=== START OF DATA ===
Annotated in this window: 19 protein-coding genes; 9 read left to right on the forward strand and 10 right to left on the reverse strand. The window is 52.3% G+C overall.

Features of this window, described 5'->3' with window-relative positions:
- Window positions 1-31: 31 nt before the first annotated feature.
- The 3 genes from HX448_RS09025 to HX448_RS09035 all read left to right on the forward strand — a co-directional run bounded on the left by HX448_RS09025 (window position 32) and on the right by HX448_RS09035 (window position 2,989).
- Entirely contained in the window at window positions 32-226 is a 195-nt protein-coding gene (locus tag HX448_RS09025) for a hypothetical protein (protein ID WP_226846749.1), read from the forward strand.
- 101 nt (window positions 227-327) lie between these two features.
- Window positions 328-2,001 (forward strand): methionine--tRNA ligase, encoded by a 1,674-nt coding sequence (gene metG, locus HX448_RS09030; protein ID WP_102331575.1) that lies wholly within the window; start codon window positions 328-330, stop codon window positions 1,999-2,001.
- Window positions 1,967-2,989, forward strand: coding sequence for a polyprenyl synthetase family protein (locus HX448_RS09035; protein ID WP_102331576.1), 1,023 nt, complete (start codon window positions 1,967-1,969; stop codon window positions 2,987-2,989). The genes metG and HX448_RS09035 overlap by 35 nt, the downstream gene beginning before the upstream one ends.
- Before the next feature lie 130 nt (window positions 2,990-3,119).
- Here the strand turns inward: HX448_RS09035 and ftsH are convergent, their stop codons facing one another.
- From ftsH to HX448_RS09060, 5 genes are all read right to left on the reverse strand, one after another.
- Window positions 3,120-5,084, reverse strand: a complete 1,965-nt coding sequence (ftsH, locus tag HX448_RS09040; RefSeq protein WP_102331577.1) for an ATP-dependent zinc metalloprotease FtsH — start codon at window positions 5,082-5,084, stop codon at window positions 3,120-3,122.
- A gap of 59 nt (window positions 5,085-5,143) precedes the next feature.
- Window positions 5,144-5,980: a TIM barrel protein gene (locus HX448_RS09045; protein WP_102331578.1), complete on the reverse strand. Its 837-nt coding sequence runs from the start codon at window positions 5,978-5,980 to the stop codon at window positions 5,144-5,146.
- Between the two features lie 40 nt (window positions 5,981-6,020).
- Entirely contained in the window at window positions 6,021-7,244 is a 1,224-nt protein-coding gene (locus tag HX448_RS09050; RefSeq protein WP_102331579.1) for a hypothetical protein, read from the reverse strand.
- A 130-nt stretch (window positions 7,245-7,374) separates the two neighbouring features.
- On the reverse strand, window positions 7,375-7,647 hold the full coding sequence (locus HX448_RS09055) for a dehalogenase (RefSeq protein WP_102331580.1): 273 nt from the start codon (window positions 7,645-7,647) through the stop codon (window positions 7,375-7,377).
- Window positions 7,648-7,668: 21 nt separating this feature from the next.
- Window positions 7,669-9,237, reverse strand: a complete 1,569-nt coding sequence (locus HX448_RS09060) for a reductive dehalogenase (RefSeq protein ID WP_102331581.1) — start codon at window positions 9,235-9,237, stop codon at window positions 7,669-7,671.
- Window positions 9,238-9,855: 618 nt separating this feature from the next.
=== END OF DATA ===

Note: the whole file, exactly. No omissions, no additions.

Annotated in this window: 19 protein-coding genes; 9 read left to right on the forward strand and 10 right to left on the reverse strand. The window is 52.3% G+C overall.

Features of this window, described 5'->3' with window-relative positions:
- Window positions 1-31: 31 nt before the first annotated feature.
- The 3 genes from HX448_RS09025 to HX448_RS09035 all read left to right on the forward strand — a co-directional run bounded on the left by HX448_RS09025 (window position 32) and on the right by HX448_RS09035 (window position 2,989).
- Entirely contained in the window at window positions 32-226 is a 195-nt protein-coding gene (locus tag HX448_RS09025) for a hypothetical protein (protein ID WP_226846749.1), read from the forward strand.
- 101 nt (window positions 227-327) lie between these two features.
- Window positions 328-2,001 (forward strand): methionine--tRNA ligase, encoded by a 1,674-nt coding sequence (gene metG, locus HX448_RS09030; protein ID WP_102331575.1) that lies wholly within the window; start codon window positions 328-330, stop codon window positions 1,999-2,001.
- Window positions 1,967-2,989, forward strand: coding sequence for a polyprenyl synthetase family protein (locus HX448_RS09035; protein ID WP_102331576.1), 1,023 nt, complete (start codon window positions 1,967-1,969; stop codon window positions 2,987-2,989). The genes metG and HX448_RS09035 overlap by 35 nt, the downstream gene beginning before the upstream one ends.
- Before the next feature lie 130 nt (window positions 2,990-3,119).
- Here the strand turns inward: HX448_RS09035 and ftsH are convergent, their stop codons facing one another.
- From ftsH to HX448_RS09060, 5 genes are all read right to left on the reverse strand, one after another.
- Window positions 3,120-5,084, reverse strand: a complete 1,965-nt coding sequence (ftsH, locus tag HX448_RS09040; RefSeq protein WP_102331577.1) for an ATP-dependent zinc metalloprotease FtsH — start codon at window positions 5,082-5,084, stop codon at window positions 3,120-3,122.
- A gap of 59 nt (window positions 5,085-5,143) precedes the next feature.
- Window positions 5,144-5,980: a TIM barrel protein gene (locus HX448_RS09045; protein WP_102331578.1), complete on the reverse strand. Its 837-nt coding sequence runs from the start codon at window positions 5,978-5,980 to the stop codon at window positions 5,144-5,146.
- Between the two features lie 40 nt (window positions 5,981-6,020).
- Entirely contained in the window at window positions 6,021-7,244 is a 1,224-nt protein-coding gene (locus tag HX448_RS09050; RefSeq protein WP_102331579.1) for a hypothetical protein, read from the reverse strand.
- A 130-nt stretch (window positions 7,245-7,374) separates the two neighbouring features.
- On the reverse strand, window positions 7,375-7,647 hold the full coding sequence (locus HX448_RS09055) for a dehalogenase (RefSeq protein WP_102331580.1): 273 nt from the start codon (window positions 7,645-7,647) through the stop codon (window positions 7,375-7,377).
- Window positions 7,648-7,668: 21 nt separating this feature from the next.
- Window positions 7,669-9,237, reverse strand: a complete 1,569-nt coding sequence (locus HX448_RS09060) for a reductive dehalogenase (RefSeq protein ID WP_102331581.1) — start codon at window positions 9,235-9,237, stop codon at window positions 7,669-7,671.
- Window positions 9,238-9,855: 618 nt separating this feature from the next.